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Trial registered on ANZCTR

Registration number
Ethics application status
Date submitted
Date registered
Date last updated
Type of registration
Retrospectively registered

Titles & IDs
Public title
Long term follow up of patients with severe Systemic Sclerosis (SSc) and Rheumatoid Arthritis (RA) who have undergone Haematopoietic Stem Cell Transplantation (HSCT).
Scientific title
A retrospective review of patients with severe Systemic Sclerosis and Rheumatoid Arthritis who have had a Haematopoietic Stem Cell Transplant as a means of immunosuppression to achieve disease remission - assessment of safety and efficacy of response.
Secondary ID [1] 262759 0
Universal Trial Number (UTN)
Trial acronym
Linked study record

Health condition
Health condition(s) or problem(s) studied:
Systemic Sclerosis and Rheumatoid Arthritis 270470 0
Condition category
Condition code
Inflammatory and Immune System 270624 270624 0 0
Autoimmune diseases

Study type
Description of intervention(s) / exposure
Autologous stem cell transplantation (HSCT) is a procedure that is usually used to give high doses of chemotherapy to patients with blood cancers followed by stem cell infusion so that a new blood and immune system can regrow. Over the last 15 years, HSCT has become much safer. At the same time, numerous lines of evidence converged to suggest that a small number of patients with very severe immune conditions could also be treated by HSCT. The evidence came from patients who had chemotherapy for co-existant blood tumours and had an auto-immune disease (AID). Often these patients had prolonged remissions of their AID. In addition, there are animal models of HSCT in AID showing prolonged remissions with HSCT. AID patients suffer from an immune attack on their own body causing tightening of the skin (Systemic Sclerosis), spinal cord and brain problems (Multiple Sclerosis) and multiple other organs in the body (Systemic Lupus Erythromatosis, Crohn's disease and vasculitis). In some cases, people with auto-immune conditions can die from their condition, particularly when the disease has failed multiple treatments. It is possible to select the very sickest AID patients for more intensive therapy with HSCT and provide them with a lasting remission.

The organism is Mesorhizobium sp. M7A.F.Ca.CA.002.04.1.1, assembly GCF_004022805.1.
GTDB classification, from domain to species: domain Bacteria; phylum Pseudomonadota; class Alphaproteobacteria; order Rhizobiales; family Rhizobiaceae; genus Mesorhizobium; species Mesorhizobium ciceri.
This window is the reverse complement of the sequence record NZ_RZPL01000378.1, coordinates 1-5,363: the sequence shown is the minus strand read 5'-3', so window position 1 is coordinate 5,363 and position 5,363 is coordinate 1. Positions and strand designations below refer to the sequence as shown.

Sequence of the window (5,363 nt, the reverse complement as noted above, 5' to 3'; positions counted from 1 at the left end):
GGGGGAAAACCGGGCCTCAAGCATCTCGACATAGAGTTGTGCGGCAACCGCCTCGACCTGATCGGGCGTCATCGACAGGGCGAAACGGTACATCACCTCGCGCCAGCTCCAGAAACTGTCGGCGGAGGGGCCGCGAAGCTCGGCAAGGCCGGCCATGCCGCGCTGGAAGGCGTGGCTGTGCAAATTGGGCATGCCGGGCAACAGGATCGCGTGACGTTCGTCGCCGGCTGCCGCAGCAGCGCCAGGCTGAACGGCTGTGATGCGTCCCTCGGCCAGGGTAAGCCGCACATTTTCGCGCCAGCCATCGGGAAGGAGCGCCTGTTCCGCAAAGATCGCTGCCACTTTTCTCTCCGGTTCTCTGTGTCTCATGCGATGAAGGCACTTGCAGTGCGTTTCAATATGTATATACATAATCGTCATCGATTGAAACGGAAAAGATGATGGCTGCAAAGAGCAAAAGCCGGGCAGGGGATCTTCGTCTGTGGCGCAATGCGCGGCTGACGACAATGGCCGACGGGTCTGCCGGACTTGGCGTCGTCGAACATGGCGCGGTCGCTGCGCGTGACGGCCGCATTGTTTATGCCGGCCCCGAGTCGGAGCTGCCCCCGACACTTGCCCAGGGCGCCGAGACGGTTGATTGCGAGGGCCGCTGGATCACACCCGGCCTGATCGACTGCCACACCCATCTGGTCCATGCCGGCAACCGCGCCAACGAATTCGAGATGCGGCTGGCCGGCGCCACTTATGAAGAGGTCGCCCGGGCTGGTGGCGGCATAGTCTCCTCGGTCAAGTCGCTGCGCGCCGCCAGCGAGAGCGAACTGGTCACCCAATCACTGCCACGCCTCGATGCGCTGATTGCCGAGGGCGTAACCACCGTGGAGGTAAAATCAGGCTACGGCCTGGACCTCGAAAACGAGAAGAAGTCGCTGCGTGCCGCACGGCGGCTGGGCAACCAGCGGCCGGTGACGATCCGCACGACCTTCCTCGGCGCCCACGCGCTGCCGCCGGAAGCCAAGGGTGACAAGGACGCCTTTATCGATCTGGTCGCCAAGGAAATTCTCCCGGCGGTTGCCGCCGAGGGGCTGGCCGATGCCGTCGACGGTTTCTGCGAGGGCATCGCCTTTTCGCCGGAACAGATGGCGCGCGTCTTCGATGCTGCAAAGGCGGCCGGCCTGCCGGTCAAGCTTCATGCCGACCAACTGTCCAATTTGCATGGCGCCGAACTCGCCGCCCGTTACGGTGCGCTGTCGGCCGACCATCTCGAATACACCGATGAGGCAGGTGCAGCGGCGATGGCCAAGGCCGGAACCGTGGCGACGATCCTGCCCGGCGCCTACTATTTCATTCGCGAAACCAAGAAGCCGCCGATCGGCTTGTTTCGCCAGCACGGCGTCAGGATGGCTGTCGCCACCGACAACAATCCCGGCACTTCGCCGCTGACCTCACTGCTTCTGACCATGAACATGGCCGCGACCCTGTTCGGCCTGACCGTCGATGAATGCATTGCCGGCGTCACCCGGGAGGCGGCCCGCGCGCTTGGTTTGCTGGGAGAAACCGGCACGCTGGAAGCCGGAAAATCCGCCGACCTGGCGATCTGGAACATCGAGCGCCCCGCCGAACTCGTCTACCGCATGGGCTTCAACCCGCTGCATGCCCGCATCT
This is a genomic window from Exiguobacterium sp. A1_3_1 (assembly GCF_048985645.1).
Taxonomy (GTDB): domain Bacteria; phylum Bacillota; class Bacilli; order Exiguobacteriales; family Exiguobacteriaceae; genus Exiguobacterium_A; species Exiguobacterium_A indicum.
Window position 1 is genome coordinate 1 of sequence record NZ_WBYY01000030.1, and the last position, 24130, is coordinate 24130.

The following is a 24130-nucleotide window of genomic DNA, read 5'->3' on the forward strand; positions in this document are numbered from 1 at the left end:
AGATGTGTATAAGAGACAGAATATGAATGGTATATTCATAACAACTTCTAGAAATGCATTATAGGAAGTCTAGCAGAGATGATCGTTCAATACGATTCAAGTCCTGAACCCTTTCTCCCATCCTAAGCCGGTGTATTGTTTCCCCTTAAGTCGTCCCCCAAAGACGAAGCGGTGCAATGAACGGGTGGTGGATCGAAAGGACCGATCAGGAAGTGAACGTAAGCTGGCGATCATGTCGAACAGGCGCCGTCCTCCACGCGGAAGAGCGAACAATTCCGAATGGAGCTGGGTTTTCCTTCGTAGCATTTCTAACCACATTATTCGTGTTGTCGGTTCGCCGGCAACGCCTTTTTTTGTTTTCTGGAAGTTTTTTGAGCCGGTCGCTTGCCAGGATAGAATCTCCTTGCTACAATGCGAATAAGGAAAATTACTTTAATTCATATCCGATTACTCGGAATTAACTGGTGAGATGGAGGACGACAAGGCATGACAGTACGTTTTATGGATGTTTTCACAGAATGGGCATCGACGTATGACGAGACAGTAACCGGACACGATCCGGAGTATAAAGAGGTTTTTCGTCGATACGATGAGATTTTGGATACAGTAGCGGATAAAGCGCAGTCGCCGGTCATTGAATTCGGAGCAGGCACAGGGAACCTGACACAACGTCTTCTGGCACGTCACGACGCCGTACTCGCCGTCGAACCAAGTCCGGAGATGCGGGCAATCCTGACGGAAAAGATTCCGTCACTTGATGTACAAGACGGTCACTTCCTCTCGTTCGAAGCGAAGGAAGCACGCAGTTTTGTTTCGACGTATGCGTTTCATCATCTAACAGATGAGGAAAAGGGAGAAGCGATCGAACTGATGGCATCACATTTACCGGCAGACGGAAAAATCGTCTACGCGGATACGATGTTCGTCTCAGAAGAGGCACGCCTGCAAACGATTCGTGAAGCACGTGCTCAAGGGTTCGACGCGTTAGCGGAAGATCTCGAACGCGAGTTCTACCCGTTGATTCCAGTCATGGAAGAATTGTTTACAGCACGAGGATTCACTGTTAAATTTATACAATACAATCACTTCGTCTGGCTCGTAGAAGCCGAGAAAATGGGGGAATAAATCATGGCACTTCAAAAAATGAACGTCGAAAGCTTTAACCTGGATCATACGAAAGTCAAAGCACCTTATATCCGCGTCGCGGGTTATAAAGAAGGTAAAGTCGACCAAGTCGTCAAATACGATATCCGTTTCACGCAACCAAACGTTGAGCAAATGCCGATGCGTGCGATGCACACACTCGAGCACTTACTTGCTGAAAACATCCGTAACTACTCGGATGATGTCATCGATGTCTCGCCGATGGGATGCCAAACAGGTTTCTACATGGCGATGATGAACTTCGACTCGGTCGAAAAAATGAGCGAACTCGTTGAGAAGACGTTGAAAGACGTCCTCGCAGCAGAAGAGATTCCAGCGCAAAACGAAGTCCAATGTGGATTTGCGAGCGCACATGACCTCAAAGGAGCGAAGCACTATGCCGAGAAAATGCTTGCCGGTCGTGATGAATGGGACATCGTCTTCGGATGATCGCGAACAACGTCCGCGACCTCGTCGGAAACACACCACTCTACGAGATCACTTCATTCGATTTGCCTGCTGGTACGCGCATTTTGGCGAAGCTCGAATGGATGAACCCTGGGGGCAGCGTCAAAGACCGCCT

The procedure requires a two step process. The first step requires chemotherapy with one dose of a drug called cyclophosphamide (2grams) intravenously along with GCSF 10ug/kg subcutaneously x 7 days (a hormone to stimulate the bone marrow) to help stem cells to be collected via a vein in your arm. Within 2 months, patients come into hospital for the second step. Here patients will have high doses of intravenous chemotherapy (cyclophosphamide 200mg/kg over 4 days along with Anti-thymocyte globulin 10mg/kg x 4 days) that also intensely suppresses the immune system. After these 4 days the patient's own stem cells are transfused so they can re-grow a new immune system and protect the patients from the toxic effects of the chemotherapy. It takes about 14 days for the new stem cells to grow and then we will follow patients carefully over the next 10 years (initially every 3-6 months but after 1 year just annually) to see if the immunosuppression controls your auto-immune disease and that there are no long term sequelae.
Intervention code [1] 267102 0
Treatment: Drugs
Comparator / control treatment
There is no comparator arm.
Control group

Primary outcome [1] 269353 0
Safety and efficacy of HSCT.

Initial contact of telephone advising patients of centre which will invite them into study followed by letter with consent form, health assessment questionnaire and visual analogue scales.
The patients will be required to fill out a series of questionnaires to assess the impact of RA or SSc on their quality of life.
i. Health Assessment Questionnaire (HAQ)
ii. Visual Analogue Scales (VAS)
iii. Modified Rodnan Skin Score (For SSc patients only)
Subsequent to this, patients will be asked to come to Haematology outpatient to have their medical history taken and to answer questions related to the safety of past HSCT, particularly recurrence of their diseases, development of secondary tumour such as lymphoma, and risk of infection due to immunosuppressants.
Timepoint [1] 269353 0
Safety and efficacy of HSCT at 5 and 10 years post HSCT.
Secondary outcome [1] 279440 0
Immune reconstitution of T cell subsets post HSCT with a particular emphasis on thymic output.

The methods for this analysis include:
40mL of blood sample will be collected by venapuncture during the clinical session. The side effect of this procedure is minimal. However, there could be some bruising around the venapuncture site. Infection of the site is very rare.
Aliquots of whole blood will be used for phenotypic analysis of lymphocytes subsets (CD4, CD8, CD45RA, CD45RO). In particular VBeta oligoclonal population will be assessed using anti-VB2, 3, 12, 13 monoclonal antibodies.